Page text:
Democrats now attack internet rules they once embraced
© Lauren Schneiderman

In the Trump era, it is downright astounding how quickly the Democrats have abandoned any consideration toward having an affirmative policy agenda. The higher calling has instead been to become the party of unthinking resistance, energetically and blindly coalescing against every position of the current administration – even positions they once themselves espoused. We’ve witnessed their very public about-face on numerous issues, ranging from immigration, to states' rights, to Russia, and on and on. 

The latest example of their intellectual dishonesty pertains to the manufactured pseudo-controversy over net neutrality.  Despite broad bipartisan consensus on the core concerns of online censorship and throttling, and despite clear historical evidence for the right way – and the wrong way – to enforce these principles, Senate Democrats have declared a partisan holy war in which they will accept no outcome short of the de facto nationalization of our entire internet infrastructure.

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Their foolish push for a “Congressional Review Act” resolution to reinstate failed, antiquated “Title II” utility rules is not only terrible policy – it’s a terrible policy that many Democrats have themselves long opposed because of the obvious risks of overregulating a technology as dynamic, innovative, and unpredictable as the internet with rules originally written to manage the Depression-era rotary phone system.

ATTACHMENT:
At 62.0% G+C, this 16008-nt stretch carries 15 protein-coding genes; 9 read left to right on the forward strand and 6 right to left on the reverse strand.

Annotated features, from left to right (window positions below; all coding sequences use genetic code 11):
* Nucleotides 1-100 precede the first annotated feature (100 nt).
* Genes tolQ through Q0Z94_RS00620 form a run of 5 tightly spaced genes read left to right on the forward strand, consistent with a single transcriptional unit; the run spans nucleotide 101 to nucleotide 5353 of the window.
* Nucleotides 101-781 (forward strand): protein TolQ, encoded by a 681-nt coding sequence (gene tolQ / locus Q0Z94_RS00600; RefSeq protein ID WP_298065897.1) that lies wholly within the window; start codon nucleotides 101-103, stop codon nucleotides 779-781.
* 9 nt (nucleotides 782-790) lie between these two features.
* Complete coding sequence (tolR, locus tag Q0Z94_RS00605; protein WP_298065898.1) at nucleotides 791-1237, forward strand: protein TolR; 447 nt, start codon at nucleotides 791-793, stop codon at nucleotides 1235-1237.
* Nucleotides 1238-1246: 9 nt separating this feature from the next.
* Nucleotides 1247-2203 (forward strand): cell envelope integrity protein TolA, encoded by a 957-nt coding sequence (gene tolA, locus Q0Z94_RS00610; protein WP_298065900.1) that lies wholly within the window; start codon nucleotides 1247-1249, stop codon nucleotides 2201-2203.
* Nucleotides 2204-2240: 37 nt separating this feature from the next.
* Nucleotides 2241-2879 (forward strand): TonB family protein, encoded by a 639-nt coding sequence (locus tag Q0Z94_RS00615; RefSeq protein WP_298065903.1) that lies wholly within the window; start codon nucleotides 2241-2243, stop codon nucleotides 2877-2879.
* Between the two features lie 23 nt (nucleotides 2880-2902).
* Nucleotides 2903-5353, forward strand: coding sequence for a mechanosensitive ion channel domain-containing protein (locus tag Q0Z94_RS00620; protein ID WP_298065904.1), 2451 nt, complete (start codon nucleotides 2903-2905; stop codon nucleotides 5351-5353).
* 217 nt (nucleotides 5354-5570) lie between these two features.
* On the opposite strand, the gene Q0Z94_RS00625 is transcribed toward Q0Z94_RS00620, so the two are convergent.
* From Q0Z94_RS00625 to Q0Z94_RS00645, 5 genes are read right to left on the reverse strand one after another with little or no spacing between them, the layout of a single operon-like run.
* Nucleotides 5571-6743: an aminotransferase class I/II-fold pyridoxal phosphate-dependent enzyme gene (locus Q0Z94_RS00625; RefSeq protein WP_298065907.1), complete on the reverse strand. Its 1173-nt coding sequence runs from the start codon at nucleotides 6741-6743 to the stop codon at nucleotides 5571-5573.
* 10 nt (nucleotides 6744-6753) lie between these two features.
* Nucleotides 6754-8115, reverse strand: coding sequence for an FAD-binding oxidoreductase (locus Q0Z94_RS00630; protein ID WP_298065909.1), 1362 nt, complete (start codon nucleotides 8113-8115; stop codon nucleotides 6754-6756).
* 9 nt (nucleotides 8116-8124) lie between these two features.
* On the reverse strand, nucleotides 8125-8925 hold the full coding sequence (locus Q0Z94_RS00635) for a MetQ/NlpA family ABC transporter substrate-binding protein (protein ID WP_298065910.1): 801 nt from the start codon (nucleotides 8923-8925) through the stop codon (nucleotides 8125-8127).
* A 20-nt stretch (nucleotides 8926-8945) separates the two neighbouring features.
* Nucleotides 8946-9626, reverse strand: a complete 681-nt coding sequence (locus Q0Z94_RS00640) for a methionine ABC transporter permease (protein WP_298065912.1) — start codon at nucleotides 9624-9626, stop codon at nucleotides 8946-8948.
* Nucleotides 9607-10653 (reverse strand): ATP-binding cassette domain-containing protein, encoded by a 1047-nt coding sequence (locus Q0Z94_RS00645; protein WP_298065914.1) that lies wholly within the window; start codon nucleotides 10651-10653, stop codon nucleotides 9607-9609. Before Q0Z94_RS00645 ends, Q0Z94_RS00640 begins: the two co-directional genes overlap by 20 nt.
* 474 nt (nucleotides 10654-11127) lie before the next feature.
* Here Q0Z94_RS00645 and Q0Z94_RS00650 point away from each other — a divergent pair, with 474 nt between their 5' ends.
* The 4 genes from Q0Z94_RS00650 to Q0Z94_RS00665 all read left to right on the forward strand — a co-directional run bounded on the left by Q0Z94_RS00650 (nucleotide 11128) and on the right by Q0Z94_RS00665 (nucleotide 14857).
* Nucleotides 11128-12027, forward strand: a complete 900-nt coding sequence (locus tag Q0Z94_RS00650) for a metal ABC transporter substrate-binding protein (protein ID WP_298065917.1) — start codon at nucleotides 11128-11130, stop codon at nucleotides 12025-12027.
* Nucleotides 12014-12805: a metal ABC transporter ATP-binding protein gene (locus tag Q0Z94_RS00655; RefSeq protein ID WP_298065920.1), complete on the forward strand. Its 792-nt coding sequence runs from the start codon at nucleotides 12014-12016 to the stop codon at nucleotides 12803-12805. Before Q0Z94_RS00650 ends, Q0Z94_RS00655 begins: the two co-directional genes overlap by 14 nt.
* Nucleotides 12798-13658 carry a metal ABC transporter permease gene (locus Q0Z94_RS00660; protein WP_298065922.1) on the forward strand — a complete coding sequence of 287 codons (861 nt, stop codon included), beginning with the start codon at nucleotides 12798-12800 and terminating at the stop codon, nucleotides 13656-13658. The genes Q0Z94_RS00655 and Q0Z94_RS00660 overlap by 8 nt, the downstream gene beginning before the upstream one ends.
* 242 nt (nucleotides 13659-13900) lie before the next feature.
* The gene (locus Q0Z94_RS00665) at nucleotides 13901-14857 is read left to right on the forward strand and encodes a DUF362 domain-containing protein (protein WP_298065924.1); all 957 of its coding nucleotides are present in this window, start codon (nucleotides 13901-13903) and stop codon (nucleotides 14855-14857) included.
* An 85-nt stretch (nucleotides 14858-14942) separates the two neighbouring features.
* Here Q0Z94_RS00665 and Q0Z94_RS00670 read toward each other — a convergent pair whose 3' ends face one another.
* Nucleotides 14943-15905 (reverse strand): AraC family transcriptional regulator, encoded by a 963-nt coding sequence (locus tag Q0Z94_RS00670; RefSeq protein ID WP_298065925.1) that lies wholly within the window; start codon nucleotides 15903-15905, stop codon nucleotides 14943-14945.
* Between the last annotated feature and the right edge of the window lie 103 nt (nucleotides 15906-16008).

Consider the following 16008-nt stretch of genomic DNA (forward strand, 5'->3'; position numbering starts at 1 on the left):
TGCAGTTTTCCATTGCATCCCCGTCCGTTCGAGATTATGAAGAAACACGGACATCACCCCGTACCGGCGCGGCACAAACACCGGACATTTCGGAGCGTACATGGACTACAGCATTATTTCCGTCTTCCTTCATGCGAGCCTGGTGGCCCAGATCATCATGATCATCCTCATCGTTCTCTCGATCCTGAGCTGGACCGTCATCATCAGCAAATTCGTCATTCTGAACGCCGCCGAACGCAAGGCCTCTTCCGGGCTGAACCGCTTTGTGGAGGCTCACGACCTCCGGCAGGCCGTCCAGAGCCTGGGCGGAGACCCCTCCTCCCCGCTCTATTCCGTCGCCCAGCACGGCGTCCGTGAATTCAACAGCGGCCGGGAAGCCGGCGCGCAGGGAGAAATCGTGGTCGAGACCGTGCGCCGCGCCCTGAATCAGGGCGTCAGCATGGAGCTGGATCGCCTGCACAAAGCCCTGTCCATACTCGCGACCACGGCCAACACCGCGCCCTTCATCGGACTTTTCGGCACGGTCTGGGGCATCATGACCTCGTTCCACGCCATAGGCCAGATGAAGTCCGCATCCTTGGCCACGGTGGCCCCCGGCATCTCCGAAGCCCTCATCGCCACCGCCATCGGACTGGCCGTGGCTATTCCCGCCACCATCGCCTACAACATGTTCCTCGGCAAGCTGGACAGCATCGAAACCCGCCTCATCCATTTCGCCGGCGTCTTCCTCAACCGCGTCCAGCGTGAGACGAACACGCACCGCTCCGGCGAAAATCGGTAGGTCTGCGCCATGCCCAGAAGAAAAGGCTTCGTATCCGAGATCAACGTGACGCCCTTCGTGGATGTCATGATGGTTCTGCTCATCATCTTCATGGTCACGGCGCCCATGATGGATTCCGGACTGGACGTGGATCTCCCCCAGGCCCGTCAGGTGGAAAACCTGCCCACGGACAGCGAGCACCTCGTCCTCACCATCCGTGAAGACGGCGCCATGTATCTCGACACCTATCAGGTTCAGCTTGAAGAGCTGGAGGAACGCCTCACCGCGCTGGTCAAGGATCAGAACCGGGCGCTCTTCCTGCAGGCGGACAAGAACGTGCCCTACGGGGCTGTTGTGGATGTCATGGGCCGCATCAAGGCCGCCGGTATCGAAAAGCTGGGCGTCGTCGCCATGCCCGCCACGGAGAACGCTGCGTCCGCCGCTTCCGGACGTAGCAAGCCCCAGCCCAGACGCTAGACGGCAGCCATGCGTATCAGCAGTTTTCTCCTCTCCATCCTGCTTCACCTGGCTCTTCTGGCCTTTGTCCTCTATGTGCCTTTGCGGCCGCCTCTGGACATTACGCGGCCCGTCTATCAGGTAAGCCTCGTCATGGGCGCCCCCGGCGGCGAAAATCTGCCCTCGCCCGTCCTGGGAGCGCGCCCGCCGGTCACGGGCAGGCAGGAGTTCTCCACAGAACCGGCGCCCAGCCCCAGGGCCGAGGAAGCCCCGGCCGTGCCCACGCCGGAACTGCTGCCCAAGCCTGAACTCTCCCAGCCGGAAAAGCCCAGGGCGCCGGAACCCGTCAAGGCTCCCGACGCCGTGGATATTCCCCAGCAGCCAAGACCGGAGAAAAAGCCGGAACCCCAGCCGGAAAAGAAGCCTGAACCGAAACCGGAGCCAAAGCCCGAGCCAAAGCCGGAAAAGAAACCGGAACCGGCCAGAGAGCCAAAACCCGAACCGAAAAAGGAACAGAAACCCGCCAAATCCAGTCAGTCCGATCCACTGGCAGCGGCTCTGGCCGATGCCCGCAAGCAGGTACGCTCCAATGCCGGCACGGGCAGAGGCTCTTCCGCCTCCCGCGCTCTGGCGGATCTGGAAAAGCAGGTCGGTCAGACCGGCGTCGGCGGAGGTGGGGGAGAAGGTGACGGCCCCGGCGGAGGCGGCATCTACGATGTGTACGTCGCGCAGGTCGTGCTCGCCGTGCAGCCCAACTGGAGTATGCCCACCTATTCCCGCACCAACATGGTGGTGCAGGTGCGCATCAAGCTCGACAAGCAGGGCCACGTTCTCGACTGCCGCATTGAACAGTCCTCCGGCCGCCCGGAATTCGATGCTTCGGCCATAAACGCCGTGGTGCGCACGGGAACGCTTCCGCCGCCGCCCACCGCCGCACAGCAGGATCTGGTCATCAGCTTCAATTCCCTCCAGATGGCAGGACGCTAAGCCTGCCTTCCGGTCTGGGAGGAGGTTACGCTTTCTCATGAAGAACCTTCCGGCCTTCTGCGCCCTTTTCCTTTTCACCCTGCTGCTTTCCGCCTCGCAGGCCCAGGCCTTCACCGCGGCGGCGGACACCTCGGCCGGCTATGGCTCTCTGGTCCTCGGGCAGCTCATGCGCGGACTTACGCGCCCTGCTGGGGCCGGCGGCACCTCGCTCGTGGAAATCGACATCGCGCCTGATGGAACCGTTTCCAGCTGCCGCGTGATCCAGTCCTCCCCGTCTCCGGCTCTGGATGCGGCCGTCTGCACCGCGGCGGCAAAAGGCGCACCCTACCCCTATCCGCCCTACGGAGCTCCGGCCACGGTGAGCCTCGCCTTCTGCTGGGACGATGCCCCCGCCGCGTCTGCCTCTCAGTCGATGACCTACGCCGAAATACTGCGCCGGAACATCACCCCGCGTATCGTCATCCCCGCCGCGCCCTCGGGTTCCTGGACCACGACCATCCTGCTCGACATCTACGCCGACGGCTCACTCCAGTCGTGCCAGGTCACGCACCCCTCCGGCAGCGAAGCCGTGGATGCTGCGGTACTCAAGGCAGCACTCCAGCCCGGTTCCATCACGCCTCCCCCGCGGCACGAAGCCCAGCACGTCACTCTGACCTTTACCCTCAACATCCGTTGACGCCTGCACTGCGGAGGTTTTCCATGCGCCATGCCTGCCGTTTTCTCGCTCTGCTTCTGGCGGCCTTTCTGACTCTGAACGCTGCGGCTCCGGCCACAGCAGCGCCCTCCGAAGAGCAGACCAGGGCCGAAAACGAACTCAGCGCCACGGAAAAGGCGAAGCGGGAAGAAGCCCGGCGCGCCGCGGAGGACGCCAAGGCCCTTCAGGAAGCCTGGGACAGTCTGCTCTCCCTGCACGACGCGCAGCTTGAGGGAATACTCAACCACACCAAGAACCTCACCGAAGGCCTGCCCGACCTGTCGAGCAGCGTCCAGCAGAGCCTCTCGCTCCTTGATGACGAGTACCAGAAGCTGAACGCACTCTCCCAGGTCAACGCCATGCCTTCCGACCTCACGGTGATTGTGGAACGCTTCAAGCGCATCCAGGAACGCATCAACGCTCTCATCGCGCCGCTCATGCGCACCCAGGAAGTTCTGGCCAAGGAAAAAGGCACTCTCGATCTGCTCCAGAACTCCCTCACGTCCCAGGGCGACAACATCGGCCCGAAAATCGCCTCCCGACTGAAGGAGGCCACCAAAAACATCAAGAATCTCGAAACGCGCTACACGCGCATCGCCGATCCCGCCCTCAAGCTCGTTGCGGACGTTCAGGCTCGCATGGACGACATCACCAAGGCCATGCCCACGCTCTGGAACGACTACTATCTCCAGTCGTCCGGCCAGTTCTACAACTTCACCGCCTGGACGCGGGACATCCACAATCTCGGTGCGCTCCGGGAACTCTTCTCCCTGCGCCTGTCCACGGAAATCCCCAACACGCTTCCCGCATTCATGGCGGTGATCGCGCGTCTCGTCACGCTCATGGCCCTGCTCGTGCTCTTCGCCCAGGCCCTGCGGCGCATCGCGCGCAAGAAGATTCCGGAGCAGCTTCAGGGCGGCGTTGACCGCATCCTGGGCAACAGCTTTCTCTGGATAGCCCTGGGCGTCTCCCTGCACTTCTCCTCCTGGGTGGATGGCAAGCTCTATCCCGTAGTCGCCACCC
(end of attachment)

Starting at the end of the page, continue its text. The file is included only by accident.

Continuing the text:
Mainstream press coverage of the net neutrality debate has largely ignored this dynamic, continuing to misreport this as just another partisan skirmish between Democrats who support an open internet and Republicans who, they’d have you believe, don’t. 

But in truth, core net neutrality principles aren’t particularly divisive.  Wide majorities in both parties don’t think internet companies should censor or artificially slow down websites they don’t like.  Republican leaders in both the House and the Senate support enshrining these principles into law.

Net neutrality only becomes controversial when the conversation shifts to how these principles should be implemented.  For nearly 20 years, since the passage of the landmark Clinton-era Telecommunications Act, a bipartisan consensus held that the federal government should apply the lightest possible touch to oversight of the internet. 

The legacy of this bipartisan consensus was a spectacular success – more than $1.5 trillion dollars of private capital was invested to build out world-class networks across the country, vaulting us from 56k dial-up service to gigabit broadband in less than a generation.

And for a long time, plenty of Democrats were willing to defend this bipartisan consensus and oppose regulatory overreach.   When the Obama administration first considered the Title II nuclear option in 2010, 72 Congressional Democrats and more than 15 Democratic governors all sent letters to the FCC defending the traditional light-touch consensus. Plenty of progressive leaders, from civil rights groups to organized labor, joined that chorus.